Sometimes you find the best ingredients in unexpected places.
I love chocolate chip cookies. You can tell because I think this is the third time I’ve opened a sermon with a story about chocolate chip cookies. The mix of brown sugar, vanilla extract and chocolate chips makes my mouth water just thinking about it. And I had been content making my Nestle Tollhouse Chocolate Chip Pan Cookie recipe for years and years. It was a recipe that had worked every time. But when Cassie went gluten-free, I wanted to make something we could all enjoy. Cassie had also convinced me natural food was better. The less processed something was, the better it was for you, both in taste and in health. And so even though it might cost a little more, we should spring for the higher quality stuff. Before this, I had been content using whatever name brand butter was the cheapest. As long as it was decent, does it really matter? And as for chocolate chips? Well, it IS called the “Nestle” Tollhouse Cookie recipe. But I searched the stores and started using Kerrygold butter in our recipe. Kerrygold is a brand that uses all grass-fed cows. No feed. No wheat or grain. Just grass-fed. And you know what? It DID taste better! At the time, it was hard to find that brand anywhere but Whole Foods so there I went. Now you can find it even in WalMart, but since I was at Whole Foods anyway, I started looking for chocolate chips. As you can imagine, no Nestle chocolate chips there. But they had something better. Emma and I have always been fond of dark chocolate and being in an experimental mood anyway, I decided to go for the dark stuff instead of the normal semi-sweet we were used to using. And we found this amazing brand I had never heard of before – Guittard. Like Ghirardelli, they were based out of San Francisco so it was a local brand, but the flavor in their chips was just the right balance of flavor. Not too bitter, not too sweet. And for our family, we found a good chocolate chip cookie that works for us.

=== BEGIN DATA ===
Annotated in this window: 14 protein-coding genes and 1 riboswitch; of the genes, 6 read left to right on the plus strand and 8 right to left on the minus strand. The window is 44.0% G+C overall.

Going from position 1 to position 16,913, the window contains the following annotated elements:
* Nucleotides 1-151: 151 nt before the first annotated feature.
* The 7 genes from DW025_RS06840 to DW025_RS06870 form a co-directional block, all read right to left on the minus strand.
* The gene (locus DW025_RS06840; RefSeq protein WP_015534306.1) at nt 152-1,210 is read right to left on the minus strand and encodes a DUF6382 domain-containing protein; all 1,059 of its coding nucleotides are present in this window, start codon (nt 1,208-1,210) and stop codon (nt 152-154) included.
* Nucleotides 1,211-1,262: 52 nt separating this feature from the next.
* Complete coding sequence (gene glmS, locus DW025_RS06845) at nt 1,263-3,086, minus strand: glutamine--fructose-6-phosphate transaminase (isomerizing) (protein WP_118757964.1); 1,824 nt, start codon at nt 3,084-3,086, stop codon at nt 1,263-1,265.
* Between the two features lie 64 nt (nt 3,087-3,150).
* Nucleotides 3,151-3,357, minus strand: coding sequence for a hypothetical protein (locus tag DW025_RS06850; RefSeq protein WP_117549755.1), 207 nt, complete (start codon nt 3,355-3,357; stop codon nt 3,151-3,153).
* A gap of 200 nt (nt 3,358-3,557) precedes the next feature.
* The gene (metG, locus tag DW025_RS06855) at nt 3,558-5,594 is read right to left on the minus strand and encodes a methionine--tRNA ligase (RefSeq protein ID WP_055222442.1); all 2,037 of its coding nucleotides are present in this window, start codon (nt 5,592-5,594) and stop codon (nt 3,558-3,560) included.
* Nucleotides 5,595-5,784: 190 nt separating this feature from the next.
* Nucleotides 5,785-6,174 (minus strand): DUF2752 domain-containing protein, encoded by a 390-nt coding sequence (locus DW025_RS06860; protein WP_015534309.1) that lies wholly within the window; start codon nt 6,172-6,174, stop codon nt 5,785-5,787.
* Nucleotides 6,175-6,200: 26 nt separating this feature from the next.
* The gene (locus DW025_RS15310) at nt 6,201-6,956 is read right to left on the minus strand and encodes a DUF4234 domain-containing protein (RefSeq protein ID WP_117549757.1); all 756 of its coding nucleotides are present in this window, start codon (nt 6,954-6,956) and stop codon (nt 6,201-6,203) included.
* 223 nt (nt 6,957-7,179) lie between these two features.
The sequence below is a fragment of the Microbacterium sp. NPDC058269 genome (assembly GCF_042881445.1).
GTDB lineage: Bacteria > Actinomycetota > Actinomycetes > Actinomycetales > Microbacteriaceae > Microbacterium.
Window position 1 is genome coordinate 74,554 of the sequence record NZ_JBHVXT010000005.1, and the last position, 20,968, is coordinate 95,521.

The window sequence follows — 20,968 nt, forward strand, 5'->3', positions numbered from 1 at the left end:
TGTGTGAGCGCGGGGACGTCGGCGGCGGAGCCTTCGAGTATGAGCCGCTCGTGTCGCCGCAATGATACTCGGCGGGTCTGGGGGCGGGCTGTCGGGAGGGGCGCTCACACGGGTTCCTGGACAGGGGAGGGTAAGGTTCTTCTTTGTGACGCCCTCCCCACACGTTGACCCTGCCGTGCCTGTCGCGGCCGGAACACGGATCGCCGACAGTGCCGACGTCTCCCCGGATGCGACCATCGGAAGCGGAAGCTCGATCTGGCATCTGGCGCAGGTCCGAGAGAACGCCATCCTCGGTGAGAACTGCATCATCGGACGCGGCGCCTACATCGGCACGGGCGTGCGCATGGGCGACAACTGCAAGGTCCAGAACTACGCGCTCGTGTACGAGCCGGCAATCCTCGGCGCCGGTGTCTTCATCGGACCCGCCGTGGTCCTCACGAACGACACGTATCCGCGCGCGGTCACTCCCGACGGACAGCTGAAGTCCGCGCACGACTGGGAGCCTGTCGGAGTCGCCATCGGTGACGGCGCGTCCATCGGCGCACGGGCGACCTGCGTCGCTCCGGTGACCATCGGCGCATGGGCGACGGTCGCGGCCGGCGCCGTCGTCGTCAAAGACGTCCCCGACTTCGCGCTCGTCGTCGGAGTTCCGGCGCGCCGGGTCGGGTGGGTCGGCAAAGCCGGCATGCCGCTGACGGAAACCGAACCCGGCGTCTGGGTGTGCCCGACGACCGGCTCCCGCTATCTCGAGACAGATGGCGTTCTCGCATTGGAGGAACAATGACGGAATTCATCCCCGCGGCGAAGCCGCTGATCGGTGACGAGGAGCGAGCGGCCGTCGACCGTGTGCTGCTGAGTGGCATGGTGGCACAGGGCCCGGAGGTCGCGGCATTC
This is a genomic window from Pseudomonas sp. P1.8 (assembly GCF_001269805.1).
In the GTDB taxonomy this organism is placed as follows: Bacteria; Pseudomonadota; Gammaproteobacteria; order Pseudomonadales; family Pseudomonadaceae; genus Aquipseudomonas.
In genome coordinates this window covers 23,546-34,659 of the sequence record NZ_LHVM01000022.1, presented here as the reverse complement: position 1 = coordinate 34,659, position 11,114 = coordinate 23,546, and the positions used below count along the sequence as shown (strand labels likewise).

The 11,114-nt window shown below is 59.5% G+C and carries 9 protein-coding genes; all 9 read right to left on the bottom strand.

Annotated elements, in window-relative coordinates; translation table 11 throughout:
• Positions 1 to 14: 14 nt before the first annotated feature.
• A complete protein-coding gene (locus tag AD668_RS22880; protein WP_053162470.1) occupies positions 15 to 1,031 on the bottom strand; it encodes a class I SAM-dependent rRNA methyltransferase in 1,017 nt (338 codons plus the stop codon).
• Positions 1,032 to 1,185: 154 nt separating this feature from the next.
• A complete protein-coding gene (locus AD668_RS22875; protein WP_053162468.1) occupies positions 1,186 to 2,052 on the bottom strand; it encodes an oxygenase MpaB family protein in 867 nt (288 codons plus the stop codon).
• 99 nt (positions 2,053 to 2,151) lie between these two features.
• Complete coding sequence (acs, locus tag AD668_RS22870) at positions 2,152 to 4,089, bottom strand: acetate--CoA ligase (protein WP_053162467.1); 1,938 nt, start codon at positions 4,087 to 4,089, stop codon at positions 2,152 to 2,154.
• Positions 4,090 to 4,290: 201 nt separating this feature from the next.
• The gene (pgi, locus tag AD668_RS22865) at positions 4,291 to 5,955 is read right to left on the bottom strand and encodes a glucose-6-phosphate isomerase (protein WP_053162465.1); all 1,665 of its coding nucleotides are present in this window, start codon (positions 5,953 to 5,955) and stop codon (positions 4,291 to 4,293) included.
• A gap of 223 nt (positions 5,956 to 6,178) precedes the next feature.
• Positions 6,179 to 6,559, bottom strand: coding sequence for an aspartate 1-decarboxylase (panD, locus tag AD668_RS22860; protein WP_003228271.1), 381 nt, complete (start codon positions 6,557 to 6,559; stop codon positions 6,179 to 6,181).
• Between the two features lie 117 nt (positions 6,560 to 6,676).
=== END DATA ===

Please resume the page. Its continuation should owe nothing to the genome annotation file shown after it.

That doesn’t mean there aren’t other chocolate chip cookies out there that aren’t good.
Or even better than mine. In fact, I still love Mrs. Fields – not the ones from the store which are loaded in preservatives, but the ones you get in the mall made fresh that day. I love the Ooey Gooey Cookies from Milk in LA, so rich in chocolate that it just melts apart at the first bite. And pretty much I enjoy most homemade chocolate chip cookies regardless if they use fancy ingredients or not. But the world is made a better place for all of the variety in it. Had there not been options, I would never have found the perfect blend for our family. Something we can all enjoy. And I wouldn’t know what I liked if not for the opportunity to taste and try the things that other people like. It is in the rich diversity of the world that we find what works the best. No one has ever complained about the number of different chocolate chip cookies out in the world today. We simply find the ones we like and stick with those. But we don’t grow and learn if there aren’t options out there and if we are unwilling to do something different.
Now what in the world do chocolate chip cookies have to do with church?